Our intern Holly Wilkins talks about the current status of gardening and how the Chelsea Flower Show, which often ticks all the boxes of an art and design exhibition, can sometimes fall on deaf ears.
I can’t say that the Chelsea Flower Show has ever appeared on my calendar, and I believe the same can be said for the rest of the younger generation. This maybe down to the connotations associated with horticulture – you wouldn’t expect to see a 20-something tending to tomatoes in their greenhouse. However I believe it is time to shed this reputation.
In its 100th year, the Chelsea Flower Show is known for its high standards and it is quite unbelievable the time and effort that goes into the curating as it takes nearly a month to set up the show, compared with some design shows which only take a few days. Exhibitors put in as much as 18 months to prepare for their show and breed new species of plants especially for the occasion. Factors such as unpredictable weather play a huge role in the procedure of exhibiting and have been known to completely destroy gardeners efforts. You can’t imagine graphic designers or even artists being content to exhibit their work if there was a high chance of rain and wind that could, quite literally, obliterate the fruits of their labour.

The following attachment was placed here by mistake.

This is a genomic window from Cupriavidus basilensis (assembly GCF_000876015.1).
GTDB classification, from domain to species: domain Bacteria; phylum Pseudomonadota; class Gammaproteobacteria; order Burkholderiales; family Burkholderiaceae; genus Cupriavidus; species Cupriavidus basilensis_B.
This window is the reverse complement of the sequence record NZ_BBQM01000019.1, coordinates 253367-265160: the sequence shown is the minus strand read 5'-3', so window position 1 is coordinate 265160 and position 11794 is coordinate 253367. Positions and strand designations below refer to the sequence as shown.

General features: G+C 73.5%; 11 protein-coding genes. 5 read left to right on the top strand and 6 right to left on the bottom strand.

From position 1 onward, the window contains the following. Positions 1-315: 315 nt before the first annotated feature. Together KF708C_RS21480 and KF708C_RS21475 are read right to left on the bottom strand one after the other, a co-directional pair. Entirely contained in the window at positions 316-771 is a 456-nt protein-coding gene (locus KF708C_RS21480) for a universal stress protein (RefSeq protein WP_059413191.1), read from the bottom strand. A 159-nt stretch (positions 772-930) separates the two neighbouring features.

The winner of this year, designed by Australian landscaper Phillip Johnson, looks incredible. A studio made out of reclaimed timber cut into petal shapes that sits on top of a natural pool is a design feat in itself, and the effort of composing a garden’s worth of native Australian flowers is unimaginable! Especially when it comes to neatly dispersing colour, foliage in an aesthetic manner – surely just as challenging as any other design project?
With facts like that, don’t you agree they deserve as much praise as designers? Chelsea makes it into the news, yes, but it still never quite makes it into the hot topic of the design world. Could the Chelsea Flower Show do more to attract designers rather than gardeners to ad?
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